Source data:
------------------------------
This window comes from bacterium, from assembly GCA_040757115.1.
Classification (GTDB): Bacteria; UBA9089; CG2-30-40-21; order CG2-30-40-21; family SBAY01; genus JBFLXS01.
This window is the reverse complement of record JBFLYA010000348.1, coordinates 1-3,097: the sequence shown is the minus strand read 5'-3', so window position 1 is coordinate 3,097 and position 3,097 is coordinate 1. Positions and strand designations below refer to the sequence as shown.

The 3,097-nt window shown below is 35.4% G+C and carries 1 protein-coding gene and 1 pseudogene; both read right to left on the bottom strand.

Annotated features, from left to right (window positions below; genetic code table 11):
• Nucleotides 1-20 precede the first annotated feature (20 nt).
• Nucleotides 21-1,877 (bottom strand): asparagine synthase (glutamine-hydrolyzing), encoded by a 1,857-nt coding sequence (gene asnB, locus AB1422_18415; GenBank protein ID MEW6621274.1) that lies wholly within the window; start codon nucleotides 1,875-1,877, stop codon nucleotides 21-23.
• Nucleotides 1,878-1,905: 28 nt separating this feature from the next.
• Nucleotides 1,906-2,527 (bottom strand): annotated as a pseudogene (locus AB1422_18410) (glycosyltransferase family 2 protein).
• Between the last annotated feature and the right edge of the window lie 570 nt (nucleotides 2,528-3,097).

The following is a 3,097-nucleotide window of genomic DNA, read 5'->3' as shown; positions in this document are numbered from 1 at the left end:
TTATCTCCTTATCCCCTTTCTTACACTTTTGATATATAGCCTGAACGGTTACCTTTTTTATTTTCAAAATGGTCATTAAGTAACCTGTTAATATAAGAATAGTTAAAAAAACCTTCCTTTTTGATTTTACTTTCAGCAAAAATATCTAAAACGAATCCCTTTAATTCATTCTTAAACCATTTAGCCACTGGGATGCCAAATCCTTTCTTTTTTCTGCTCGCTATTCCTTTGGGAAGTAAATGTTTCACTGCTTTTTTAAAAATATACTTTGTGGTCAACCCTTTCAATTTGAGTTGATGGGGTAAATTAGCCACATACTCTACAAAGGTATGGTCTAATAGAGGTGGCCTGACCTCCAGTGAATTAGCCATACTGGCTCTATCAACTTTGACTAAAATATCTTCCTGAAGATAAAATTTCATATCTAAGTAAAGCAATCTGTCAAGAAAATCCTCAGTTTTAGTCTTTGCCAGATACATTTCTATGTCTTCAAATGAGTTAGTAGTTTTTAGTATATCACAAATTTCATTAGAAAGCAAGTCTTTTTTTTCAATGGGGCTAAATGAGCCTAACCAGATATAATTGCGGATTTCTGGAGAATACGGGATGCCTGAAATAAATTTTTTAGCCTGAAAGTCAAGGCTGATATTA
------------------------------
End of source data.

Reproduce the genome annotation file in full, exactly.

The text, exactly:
This window comes from bacterium, from assembly GCA_040757115.1.
Classification (GTDB): Bacteria; UBA9089; CG2-30-40-21; order CG2-30-40-21; family SBAY01; genus JBFLXS01.
This window is the reverse complement of record JBFLYA010000348.1, coordinates 1-3,097: the sequence shown is the minus strand read 5'-3', so window position 1 is coordinate 3,097 and position 3,097 is coordinate 1. Positions and strand designations below refer to the sequence as shown.

The 3,097-nt window shown below is 35.4% G+C and carries 1 protein-coding gene and 1 pseudogene; both read right to left on the bottom strand.

Annotated features, from left to right (window positions below; genetic code table 11):
• Nucleotides 1-20 precede the first annotated feature (20 nt).
• Nucleotides 21-1,877 (bottom strand): asparagine synthase (glutamine-hydrolyzing), encoded by a 1,857-nt coding sequence (gene asnB, locus AB1422_18415; GenBank protein ID MEW6621274.1) that lies wholly within the window; start codon nucleotides 1,875-1,877, stop codon nucleotides 21-23.
• Nucleotides 1,878-1,905: 28 nt separating this feature from the next.
• Nucleotides 1,906-2,527 (bottom strand): annotated as a pseudogene (locus AB1422_18410) (glycosyltransferase family 2 protein).
• Between the last annotated feature and the right edge of the window lie 570 nt (nucleotides 2,528-3,097).

The following is a 3,097-nucleotide window of genomic DNA, read 5'->3' as shown; positions in this document are numbered from 1 at the left end:
TTATCTCCTTATCCCCTTTCTTACACTTTTGATATATAGCCTGAACGGTTACCTTTTTTATTTTCAAAATGGTCATTAAGTAACCTGTTAATATAAGAATAGTTAAAAAAACCTTCCTTTTTGATTTTACTTTCAGCAAAAATATCTAAAACGAATCCCTTTAATTCATTCTTAAACCATTTAGCCACTGGGATGCCAAATCCTTTCTTTTTTCTGCTCGCTATTCCTTTGGGAAGTAAATGTTTCACTGCTTTTTTAAAAATATACTTTGTGGTCAACCCTTTCAATTTGAGTTGATGGGGTAAATTAGCCACATACTCTACAAAGGTATGGTCTAATAGAGGTGGCCTGACCTCCAGTGAATTAGCCATACTGGCTCTATCAACTTTGACTAAAATATCTTCCTGAAGATAAAATTTCATATCTAAGTAAAGCAATCTGTCAAGAAAATCCTCAGTTTTAGTCTTTGCCAGATACATTTCTATGTCTTCAAATGAGTTAGTAGTTTTTAGTATATCACAAATTTCATTAGAAAGCAAGTCTTTTTTTTCAATGGGGCTAAATGAGCCTAACCAGATATAATTGCGGATTTCTGGAGAATACGGGATGCCTGAAATAAATTTTTTAGCCTGAAAGTCAAGGCTGATATTA